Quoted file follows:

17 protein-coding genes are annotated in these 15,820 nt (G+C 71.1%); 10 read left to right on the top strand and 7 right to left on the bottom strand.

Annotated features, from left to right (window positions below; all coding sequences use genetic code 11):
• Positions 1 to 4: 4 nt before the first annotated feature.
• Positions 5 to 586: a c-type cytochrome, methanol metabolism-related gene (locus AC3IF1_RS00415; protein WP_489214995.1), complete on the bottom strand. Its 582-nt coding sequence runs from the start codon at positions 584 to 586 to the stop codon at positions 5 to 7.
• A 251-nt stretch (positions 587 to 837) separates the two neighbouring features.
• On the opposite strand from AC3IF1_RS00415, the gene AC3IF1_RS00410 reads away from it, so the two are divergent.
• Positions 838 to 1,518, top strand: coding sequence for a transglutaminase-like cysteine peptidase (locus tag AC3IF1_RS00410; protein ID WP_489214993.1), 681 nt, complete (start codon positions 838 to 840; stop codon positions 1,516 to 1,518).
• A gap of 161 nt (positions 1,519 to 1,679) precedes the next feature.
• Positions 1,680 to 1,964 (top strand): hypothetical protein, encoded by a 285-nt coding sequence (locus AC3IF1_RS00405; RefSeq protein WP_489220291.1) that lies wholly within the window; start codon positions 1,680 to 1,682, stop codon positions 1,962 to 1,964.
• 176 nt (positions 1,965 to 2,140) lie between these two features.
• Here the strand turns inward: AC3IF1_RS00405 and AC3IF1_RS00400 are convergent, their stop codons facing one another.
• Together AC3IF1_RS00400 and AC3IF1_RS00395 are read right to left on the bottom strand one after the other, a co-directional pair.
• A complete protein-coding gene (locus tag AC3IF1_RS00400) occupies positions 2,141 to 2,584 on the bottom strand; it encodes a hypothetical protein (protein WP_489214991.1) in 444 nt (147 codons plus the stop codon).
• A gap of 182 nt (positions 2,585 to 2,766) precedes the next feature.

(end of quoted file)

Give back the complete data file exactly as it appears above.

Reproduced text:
17 protein-coding genes are annotated in these 15,820 nt (G+C 71.1%); 10 read left to right on the top strand and 7 right to left on the bottom strand.

Annotated features, from left to right (window positions below; all coding sequences use genetic code 11):
• Positions 1 to 4: 4 nt before the first annotated feature.
• Positions 5 to 586: a c-type cytochrome, methanol metabolism-related gene (locus AC3IF1_RS00415; protein WP_489214995.1), complete on the bottom strand. Its 582-nt coding sequence runs from the start codon at positions 584 to 586 to the stop codon at positions 5 to 7.
• A 251-nt stretch (positions 587 to 837) separates the two neighbouring features.
• On the opposite strand from AC3IF1_RS00415, the gene AC3IF1_RS00410 reads away from it, so the two are divergent.
• Positions 838 to 1,518, top strand: coding sequence for a transglutaminase-like cysteine peptidase (locus tag AC3IF1_RS00410; protein ID WP_489214993.1), 681 nt, complete (start codon positions 838 to 840; stop codon positions 1,516 to 1,518).
• A gap of 161 nt (positions 1,519 to 1,679) precedes the next feature.
• Positions 1,680 to 1,964 (top strand): hypothetical protein, encoded by a 285-nt coding sequence (locus AC3IF1_RS00405; RefSeq protein WP_489220291.1) that lies wholly within the window; start codon positions 1,680 to 1,682, stop codon positions 1,962 to 1,964.
• 176 nt (positions 1,965 to 2,140) lie between these two features.
• Here the strand turns inward: AC3IF1_RS00405 and AC3IF1_RS00400 are convergent, their stop codons facing one another.
• Together AC3IF1_RS00400 and AC3IF1_RS00395 are read right to left on the bottom strand one after the other, a co-directional pair.
• A complete protein-coding gene (locus tag AC3IF1_RS00400) occupies positions 2,141 to 2,584 on the bottom strand; it encodes a hypothetical protein (protein WP_489214991.1) in 444 nt (147 codons plus the stop codon).
• A gap of 182 nt (positions 2,585 to 2,766) precedes the next feature.